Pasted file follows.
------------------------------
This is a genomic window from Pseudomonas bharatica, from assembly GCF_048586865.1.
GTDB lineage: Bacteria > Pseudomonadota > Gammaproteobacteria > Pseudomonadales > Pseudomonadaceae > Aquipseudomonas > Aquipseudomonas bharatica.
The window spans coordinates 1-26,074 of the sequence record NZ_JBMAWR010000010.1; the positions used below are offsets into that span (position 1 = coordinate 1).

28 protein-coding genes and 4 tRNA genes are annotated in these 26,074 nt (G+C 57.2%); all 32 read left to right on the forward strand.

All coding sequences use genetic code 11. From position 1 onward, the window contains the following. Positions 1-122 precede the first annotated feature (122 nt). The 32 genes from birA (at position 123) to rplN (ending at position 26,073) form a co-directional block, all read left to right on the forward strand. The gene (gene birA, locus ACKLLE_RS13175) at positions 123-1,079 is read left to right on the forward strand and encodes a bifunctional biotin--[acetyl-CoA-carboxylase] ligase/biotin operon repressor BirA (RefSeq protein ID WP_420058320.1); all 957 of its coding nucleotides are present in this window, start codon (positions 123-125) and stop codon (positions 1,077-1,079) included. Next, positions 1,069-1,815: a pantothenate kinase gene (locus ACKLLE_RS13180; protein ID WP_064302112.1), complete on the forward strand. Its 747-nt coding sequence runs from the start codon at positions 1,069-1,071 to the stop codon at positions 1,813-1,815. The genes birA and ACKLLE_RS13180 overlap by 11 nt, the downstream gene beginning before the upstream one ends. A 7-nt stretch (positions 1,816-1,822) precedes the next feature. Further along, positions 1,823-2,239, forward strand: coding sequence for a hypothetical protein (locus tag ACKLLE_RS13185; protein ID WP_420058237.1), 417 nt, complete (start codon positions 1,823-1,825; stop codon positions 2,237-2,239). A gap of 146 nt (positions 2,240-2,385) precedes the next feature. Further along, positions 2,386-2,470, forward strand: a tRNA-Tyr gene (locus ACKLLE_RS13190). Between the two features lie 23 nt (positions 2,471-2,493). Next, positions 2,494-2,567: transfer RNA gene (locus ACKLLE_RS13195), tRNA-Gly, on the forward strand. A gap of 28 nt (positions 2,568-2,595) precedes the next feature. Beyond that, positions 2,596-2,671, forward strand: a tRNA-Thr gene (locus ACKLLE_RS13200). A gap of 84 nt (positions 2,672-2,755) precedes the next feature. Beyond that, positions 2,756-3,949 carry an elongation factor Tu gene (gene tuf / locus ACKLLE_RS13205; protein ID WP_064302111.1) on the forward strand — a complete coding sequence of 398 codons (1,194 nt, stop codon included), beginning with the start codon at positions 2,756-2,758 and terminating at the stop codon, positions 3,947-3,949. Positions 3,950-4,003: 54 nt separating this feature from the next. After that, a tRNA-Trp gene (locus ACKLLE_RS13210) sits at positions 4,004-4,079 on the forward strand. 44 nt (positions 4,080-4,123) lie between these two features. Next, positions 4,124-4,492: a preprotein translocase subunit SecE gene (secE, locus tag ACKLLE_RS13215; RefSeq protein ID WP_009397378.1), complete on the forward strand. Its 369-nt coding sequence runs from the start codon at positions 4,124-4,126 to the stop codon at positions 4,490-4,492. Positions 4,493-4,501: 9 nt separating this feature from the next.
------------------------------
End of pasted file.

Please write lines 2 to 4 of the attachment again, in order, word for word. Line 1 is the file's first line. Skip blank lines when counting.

GTDB lineage: Bacteria > Pseudomonadota > Gammaproteobacteria > Pseudomonadales > Pseudomonadaceae > Aquipseudomonas > Aquipseudomonas bharatica.
The window spans coordinates 1-26,074 of the sequence record NZ_JBMAWR010000010.1; the positions used below are offsets into that span (position 1 = coordinate 1).

28 protein-coding genes and 4 tRNA genes are annotated in these 26,074 nt (G+C 57.2%); all 32 read left to right on the forward strand.